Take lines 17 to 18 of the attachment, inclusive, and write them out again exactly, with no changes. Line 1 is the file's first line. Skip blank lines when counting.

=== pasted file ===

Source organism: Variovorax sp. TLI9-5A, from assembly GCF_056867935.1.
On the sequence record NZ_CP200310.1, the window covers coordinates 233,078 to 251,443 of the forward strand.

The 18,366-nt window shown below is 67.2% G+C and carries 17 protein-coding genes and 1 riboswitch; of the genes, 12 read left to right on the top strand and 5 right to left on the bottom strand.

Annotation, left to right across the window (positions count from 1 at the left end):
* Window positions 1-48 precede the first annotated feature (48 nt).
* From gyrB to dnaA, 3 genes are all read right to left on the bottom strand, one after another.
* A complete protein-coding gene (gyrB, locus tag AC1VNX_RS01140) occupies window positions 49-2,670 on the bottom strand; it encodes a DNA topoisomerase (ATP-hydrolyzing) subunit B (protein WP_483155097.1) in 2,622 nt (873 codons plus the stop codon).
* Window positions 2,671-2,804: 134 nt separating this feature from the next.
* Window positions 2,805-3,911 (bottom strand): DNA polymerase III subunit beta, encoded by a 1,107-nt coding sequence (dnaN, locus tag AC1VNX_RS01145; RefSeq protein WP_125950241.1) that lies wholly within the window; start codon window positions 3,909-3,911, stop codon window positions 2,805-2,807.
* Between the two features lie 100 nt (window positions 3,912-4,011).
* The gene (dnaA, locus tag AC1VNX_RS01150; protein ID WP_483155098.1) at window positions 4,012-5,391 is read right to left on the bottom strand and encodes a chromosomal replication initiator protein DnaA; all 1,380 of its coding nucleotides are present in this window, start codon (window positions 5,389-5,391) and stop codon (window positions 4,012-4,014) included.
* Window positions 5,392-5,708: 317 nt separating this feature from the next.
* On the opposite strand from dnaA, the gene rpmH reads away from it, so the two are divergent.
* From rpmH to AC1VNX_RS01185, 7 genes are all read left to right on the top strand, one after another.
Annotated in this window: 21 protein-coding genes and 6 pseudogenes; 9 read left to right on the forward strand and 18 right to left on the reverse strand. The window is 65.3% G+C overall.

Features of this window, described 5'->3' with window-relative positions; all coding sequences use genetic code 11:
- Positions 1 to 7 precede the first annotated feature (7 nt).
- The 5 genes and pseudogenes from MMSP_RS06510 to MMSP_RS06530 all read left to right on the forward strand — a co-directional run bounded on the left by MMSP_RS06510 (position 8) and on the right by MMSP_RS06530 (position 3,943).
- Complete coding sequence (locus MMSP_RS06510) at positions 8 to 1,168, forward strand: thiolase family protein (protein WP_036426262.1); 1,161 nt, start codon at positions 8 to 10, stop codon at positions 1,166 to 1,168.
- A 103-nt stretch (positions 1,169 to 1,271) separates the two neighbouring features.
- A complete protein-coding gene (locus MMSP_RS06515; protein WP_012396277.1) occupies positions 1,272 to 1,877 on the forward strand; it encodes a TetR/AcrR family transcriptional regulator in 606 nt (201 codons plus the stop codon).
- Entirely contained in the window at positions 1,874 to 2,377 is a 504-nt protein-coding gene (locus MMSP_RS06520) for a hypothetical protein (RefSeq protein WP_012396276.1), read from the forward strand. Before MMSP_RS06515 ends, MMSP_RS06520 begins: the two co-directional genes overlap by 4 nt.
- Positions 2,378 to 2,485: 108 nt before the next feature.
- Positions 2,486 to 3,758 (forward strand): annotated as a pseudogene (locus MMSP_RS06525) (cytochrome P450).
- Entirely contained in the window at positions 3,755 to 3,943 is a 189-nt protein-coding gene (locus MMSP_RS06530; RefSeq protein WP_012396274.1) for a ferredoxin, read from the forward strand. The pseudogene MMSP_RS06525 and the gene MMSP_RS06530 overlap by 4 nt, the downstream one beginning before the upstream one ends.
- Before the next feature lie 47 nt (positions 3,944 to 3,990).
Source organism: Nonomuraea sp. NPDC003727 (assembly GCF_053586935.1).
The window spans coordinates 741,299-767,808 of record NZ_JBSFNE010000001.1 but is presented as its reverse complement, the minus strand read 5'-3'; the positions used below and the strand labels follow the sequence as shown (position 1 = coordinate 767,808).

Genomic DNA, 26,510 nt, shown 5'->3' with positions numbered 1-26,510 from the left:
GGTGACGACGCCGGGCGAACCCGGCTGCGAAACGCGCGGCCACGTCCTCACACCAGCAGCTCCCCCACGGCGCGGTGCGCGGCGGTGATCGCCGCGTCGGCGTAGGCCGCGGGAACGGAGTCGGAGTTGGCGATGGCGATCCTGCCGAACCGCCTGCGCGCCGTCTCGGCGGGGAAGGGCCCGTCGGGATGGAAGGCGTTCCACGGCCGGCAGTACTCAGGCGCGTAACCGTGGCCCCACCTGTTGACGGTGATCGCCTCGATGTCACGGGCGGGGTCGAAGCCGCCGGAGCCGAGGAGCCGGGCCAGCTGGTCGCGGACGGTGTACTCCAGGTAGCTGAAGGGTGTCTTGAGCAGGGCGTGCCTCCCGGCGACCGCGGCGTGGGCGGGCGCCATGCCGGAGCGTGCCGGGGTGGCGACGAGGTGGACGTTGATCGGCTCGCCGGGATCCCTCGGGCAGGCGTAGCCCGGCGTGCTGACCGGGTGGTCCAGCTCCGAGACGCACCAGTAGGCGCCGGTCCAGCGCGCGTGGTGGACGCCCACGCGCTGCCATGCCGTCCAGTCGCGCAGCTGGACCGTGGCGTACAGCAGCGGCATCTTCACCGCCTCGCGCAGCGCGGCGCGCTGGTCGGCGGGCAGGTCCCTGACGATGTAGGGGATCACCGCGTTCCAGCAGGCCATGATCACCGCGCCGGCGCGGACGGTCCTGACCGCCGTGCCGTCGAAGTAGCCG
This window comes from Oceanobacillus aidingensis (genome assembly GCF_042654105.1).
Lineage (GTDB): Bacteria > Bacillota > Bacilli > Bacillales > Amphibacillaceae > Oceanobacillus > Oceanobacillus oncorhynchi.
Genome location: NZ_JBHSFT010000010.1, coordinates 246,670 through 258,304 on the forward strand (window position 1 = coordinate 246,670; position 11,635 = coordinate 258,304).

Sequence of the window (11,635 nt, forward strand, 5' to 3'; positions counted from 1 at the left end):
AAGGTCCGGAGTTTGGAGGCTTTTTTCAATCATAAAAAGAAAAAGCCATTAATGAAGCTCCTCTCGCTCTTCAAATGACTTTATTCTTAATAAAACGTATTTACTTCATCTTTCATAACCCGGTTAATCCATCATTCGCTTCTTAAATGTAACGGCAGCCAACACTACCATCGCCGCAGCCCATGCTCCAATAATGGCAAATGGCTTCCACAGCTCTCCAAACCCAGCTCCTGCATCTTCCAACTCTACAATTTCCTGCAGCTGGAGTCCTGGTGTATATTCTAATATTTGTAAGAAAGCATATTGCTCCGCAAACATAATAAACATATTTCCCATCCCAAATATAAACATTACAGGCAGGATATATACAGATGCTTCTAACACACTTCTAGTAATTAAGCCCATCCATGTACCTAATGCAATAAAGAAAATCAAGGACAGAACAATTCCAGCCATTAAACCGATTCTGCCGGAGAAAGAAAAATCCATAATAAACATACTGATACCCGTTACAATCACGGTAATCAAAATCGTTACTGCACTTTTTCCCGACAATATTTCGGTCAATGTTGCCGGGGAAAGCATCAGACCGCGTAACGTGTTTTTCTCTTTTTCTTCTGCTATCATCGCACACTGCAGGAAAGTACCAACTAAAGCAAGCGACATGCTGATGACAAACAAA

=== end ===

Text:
- Positions 1 to 7 precede the first annotated feature (7 nt).
- The 5 genes and pseudogenes from MMSP_RS06510 to MMSP_RS06530 all read left to right on the forward strand — a co-directional run bounded on the left by MMSP_RS06510 (position 8) and on the right by MMSP_RS06530 (position 3,943).